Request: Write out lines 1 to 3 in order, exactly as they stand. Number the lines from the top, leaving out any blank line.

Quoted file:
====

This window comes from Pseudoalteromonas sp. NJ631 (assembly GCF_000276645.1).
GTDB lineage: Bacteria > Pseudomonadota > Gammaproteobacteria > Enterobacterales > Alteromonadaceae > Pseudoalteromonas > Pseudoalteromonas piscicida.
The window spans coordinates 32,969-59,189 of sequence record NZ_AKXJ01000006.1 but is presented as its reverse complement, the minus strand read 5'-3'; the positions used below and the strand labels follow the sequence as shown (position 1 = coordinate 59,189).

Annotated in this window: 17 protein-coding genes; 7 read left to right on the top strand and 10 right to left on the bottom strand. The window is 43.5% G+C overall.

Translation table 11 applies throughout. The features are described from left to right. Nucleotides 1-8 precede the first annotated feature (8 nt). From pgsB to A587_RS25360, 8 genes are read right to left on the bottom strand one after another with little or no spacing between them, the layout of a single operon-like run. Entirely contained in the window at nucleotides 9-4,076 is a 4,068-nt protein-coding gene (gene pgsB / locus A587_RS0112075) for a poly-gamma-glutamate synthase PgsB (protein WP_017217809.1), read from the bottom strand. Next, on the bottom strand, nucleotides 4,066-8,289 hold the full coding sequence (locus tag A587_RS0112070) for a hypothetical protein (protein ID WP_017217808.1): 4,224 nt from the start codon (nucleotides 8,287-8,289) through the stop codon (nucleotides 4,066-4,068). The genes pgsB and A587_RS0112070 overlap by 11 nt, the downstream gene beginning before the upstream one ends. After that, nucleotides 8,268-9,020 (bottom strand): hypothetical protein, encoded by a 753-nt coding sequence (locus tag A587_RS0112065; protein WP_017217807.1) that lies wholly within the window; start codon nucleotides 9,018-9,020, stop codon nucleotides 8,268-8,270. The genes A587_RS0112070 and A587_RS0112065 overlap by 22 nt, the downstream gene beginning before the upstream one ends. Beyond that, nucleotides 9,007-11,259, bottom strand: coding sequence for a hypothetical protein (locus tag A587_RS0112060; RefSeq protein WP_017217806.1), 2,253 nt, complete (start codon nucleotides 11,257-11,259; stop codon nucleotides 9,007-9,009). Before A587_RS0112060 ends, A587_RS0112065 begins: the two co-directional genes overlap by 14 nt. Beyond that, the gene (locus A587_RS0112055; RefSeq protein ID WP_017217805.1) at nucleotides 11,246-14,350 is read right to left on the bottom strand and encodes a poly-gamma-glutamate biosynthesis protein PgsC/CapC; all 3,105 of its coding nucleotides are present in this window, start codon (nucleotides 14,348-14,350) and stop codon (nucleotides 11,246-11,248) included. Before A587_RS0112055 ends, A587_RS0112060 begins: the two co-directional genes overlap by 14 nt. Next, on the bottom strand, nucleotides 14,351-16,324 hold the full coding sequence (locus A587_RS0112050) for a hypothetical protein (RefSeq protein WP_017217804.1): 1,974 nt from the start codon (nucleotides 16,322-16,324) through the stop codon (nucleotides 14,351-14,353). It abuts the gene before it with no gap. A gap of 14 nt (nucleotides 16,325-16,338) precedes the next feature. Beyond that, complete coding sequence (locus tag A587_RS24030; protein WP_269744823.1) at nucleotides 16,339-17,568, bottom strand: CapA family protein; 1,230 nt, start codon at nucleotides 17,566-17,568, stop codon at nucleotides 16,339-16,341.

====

This window comes from Pseudoalteromonas sp. NJ631 (assembly GCF_000276645.1).
GTDB lineage: Bacteria > Pseudomonadota > Gammaproteobacteria > Enterobacterales > Alteromonadaceae > Pseudoalteromonas > Pseudoalteromonas piscicida.
The window spans coordinates 32,969-59,189 of sequence record NZ_AKXJ01000006.1 but is presented as its reverse complement, the minus strand read 5'-3'; the positions used below and the strand labels follow the sequence as shown (position 1 = coordinate 59,189).